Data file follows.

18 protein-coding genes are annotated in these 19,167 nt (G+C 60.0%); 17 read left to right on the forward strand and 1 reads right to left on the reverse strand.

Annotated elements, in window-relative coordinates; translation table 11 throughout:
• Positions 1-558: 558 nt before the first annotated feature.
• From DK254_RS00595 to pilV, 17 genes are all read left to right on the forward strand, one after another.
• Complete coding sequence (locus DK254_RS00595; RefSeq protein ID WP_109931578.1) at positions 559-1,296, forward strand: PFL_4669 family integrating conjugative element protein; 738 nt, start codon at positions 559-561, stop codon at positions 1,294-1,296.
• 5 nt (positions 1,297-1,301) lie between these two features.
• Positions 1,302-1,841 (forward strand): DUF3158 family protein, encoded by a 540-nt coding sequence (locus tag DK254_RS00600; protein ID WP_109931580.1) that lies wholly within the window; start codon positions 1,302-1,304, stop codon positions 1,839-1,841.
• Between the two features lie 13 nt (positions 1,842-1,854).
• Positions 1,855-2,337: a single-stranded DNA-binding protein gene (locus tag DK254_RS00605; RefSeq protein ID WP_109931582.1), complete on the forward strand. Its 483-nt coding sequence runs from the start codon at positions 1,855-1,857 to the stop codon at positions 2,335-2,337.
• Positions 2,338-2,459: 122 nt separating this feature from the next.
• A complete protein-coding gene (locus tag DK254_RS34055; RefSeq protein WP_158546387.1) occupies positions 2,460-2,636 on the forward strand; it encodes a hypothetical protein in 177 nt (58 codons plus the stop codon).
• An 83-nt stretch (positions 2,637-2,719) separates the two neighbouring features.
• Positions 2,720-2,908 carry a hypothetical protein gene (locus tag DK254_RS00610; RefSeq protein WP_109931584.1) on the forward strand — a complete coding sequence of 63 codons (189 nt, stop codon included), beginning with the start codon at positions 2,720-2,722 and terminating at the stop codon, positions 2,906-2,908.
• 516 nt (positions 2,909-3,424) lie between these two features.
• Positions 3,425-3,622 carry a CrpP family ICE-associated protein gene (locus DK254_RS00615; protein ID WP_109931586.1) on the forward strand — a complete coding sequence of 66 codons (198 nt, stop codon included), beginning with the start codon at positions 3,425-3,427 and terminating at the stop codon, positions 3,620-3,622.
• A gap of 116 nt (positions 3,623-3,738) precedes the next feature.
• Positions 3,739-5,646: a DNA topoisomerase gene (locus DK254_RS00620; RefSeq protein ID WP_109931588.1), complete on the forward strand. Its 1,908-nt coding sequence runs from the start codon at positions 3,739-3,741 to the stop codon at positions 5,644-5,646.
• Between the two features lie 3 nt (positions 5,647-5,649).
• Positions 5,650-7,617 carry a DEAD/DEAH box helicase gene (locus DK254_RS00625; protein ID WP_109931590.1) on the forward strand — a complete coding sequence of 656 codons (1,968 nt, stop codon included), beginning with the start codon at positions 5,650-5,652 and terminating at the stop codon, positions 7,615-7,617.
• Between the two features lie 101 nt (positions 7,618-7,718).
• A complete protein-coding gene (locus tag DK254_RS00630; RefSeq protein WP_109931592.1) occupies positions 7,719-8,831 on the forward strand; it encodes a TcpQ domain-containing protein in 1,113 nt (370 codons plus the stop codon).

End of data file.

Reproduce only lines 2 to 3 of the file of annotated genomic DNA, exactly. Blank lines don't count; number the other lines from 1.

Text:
Annotated elements, in window-relative coordinates; translation table 11 throughout:
• Positions 1-558: 558 nt before the first annotated feature.